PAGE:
Personal protective equipment. FO3 Adrian D Quilang.
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FO3 Adrian D Quilang
Firefighters require the BEST personal protective equipment available because of the hostile environment in which they perform their duties. Providing and using quality protective equipment will not necessarily guarantee firefighter safety but injuries can be reduced and prevented if protective ensembles and breathing apparatus are properly maintained and used properly.introduction
Prevents the head from impact and puncture injuries as well as from scalding water. This is the first concern of firefighters. Also referred to as helmet.Head protection
Benefits of the Head Protection
Limits noise-induced damage to the firefighter’s ears when loud noise situations cannot be avoidedHearing protection
Provides protection of the firefighter’s neck, ears and face not covered by helmet or coat from exposure to extreme heatProtective Hoods
Used to protect the upper and lower extremities (trunks and limbs) against cuts, abrasions, and burn injuries resulting from radiant heat and provides limited protection against corrosive liquidsProtective Coats and Trousers
There are no difference to both components for protection except that the protective coats are for upper extremities and protective trousers are for lower extremities.Protective Coats and Trousers
Protect the feet from burn injuries and puncture wounds. Also called Safety Shoes and BootsFeet Protection
Protects the hands from cuts, abrasions, wounds, and burn injuries. Must have enough dexterity (handiness) for proper fit to the wearer.Hand Protection
Provides life-safety protection by emitting a loud shriek if the firefighter should collapse or remain motionless for approximately 30 seconds. Newer types of PASS are attached to the SCBA Harness Assembly.
This is also called Personal Alert Device (PAD)Personal Alert Safety System
Health Hazards in the workplace are a major concern for both employers and employees. It is important, though, to remember that hazardous materials only present a health hazard when they come into contact with your body.SELF-CONTAINED BREATHING APPARATUS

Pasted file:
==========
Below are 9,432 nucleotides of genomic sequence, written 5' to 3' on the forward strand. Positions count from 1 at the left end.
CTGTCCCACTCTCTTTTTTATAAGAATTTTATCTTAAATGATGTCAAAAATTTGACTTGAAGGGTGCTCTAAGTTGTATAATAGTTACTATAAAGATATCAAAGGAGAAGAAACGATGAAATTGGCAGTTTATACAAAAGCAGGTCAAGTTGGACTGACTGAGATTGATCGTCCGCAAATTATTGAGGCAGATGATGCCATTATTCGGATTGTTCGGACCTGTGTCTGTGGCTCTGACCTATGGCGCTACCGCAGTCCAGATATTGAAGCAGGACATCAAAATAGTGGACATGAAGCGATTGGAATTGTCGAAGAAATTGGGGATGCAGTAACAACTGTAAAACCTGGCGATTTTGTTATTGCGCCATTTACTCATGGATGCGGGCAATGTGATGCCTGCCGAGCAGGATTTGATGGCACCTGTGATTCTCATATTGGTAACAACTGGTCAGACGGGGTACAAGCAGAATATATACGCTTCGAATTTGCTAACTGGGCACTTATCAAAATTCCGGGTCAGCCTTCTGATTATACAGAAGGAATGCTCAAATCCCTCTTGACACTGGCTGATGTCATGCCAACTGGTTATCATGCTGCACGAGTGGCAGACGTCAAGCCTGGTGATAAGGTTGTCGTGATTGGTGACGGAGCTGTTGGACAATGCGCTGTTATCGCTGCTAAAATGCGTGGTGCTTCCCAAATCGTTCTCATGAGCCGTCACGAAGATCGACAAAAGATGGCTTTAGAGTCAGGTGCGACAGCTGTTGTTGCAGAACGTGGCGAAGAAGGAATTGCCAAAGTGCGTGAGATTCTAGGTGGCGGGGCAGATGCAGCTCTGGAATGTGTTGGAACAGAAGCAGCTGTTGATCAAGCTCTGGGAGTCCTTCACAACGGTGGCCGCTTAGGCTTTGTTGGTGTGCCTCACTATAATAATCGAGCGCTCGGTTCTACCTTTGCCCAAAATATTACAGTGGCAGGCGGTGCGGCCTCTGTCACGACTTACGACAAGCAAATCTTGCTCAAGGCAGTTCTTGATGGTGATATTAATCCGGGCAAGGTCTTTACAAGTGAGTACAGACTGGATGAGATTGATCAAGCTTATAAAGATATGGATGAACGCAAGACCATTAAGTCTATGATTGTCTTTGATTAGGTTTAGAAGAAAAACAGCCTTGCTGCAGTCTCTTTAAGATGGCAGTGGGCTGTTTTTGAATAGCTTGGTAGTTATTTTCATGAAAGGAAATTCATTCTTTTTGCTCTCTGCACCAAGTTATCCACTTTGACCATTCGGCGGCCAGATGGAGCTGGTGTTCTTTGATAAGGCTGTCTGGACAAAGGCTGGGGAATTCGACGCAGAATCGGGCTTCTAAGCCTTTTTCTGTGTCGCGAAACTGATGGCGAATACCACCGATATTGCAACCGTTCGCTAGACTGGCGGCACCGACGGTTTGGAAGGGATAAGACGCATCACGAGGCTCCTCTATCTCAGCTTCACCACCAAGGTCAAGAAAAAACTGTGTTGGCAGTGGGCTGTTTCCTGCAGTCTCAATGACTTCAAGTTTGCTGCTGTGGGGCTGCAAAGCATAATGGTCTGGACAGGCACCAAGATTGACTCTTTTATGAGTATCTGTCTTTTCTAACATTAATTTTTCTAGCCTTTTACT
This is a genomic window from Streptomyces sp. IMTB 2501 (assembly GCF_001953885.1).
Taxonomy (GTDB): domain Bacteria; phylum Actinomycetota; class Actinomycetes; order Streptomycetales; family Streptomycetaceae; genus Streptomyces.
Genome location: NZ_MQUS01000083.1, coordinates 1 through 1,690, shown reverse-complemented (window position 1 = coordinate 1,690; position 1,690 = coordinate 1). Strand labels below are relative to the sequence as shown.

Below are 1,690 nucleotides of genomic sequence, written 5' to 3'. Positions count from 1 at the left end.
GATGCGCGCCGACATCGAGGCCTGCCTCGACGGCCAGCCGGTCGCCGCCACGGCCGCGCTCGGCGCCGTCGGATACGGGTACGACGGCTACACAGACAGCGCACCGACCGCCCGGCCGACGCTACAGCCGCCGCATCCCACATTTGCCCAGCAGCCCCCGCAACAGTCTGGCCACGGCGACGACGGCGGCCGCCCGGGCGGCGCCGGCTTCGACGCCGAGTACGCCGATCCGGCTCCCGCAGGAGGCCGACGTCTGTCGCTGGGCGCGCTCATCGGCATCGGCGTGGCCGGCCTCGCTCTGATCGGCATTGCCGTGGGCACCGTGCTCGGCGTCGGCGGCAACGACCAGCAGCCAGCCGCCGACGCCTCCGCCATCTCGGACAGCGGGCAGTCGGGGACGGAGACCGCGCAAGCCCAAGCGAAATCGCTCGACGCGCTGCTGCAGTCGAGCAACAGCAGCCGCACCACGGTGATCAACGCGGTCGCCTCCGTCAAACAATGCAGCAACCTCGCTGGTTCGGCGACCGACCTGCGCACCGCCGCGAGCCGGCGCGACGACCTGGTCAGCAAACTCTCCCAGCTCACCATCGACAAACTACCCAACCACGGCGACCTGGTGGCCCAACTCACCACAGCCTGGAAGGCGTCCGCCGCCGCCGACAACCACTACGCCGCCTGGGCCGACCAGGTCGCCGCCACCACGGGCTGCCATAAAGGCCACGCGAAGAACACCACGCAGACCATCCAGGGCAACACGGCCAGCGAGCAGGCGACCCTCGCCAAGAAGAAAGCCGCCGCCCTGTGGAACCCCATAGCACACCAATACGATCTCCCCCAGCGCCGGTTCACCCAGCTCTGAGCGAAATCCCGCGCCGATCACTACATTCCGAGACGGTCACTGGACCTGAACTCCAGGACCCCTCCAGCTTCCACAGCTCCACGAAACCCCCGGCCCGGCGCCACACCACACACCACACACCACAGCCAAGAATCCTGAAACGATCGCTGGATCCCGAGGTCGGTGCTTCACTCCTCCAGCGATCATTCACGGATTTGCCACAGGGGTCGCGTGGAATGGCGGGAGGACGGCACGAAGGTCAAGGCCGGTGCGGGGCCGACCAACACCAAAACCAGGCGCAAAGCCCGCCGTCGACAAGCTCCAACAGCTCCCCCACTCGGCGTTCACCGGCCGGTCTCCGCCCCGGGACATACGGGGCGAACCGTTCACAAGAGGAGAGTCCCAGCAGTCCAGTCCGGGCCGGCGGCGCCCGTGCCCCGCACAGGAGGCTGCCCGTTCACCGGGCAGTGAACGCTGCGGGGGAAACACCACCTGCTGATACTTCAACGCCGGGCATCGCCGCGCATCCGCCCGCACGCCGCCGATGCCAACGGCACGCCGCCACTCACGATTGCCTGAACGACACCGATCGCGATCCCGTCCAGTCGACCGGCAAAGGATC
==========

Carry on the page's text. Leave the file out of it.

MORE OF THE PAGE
Hazardous materials can enter your body in three ways:
Of the three ways that hazardous materials can enter your body, inhalation is the most common route of exposure for most materials which are health hazards. This includes breathing in dust, fumes, oil mist, and vapors from solvents and various gases.SELF-CONTAINED BREATHING APPARATUS
Inhaling hazardous materials damages the delicate structure of your lungs. Lungs that have been damaged are more susceptible to respiratory diseases. These diseases often cannot be cured, and eventually lead to death. In short, respiratory protection is serious business.
The lungs and respiratory tract are more vulnerable to injury than any other body areas, and the gases encountered in fires are, for the most part, dangerous in one way or another. It is a general rule that we should not enter any potential toxic atmosphere or any hazardous condition unless equipped with a protective breathing apparatus.
Occurs when the combustion process consumes oxygen while producing toxic gases that either physically displace oxygen or dilutes its concentration. When below 18 percent, the human body responds by increasing its respiratory rate. Oxygen deficiency occurs in below-grade locations, chemical storage tanks, grain bins, silos and other confined spaces. Another is total-flooding carbon dioxide extinguishing system after discharge.
Is the suspension of small particles of carbon, tar, and dust floating in the combination of heated gases. Some of the suspended particles are irritating, but others may be lethal. The darker the smoke, the higher carbon monoxide level.
Toxic Atmospheres Not Associated with Fires
Are most likely can be found at highly industrialized processes that uses extremely dangerous chemicals. This does not necessarily mean only at those areas but another from leakage upon / during transportation of highly dangerous/hazardous chemicals
Are caused by exposure to heated air can damage the respiratory tract, and if air is moist, the damage can be much worse. Excessive heat taken quickly into the lungs can cause decrease in blood pressure and circulatory system failure. Inhaling heated gases can cause pulmonary edema (accumulation of fluids in the lungs and associated swelling) can cause death by asphyxiation
Protective breathing apparatus is extremely crucial to the well-being of a firefighter. Failure to use this equipment could lead to failed rescue attempts, firefighter injuries, or worst – fatalities.
A well trained firefighter should be knowledgeable of respiratory hazards, the requirements for wearing protective breathing apparatus, the procedures for donning or doffing the apparatus, and the proper care and maintenance of the equipment. The basic misconception of the SCBA is that its content is not oxygen but compressed air (open-circuit) or liquid oxygen (closed-circuit)SELF-CONTAINED BREATHING APPARATUS
SCBA protects the face and lungs from toxic smoke and gases, and other products of combustionSELF-CONTAINED BREATHING APPARATUS
Several factors affect the firefighter’s ability to use SCBA effectively. These factors include physical, medical and mental limitations.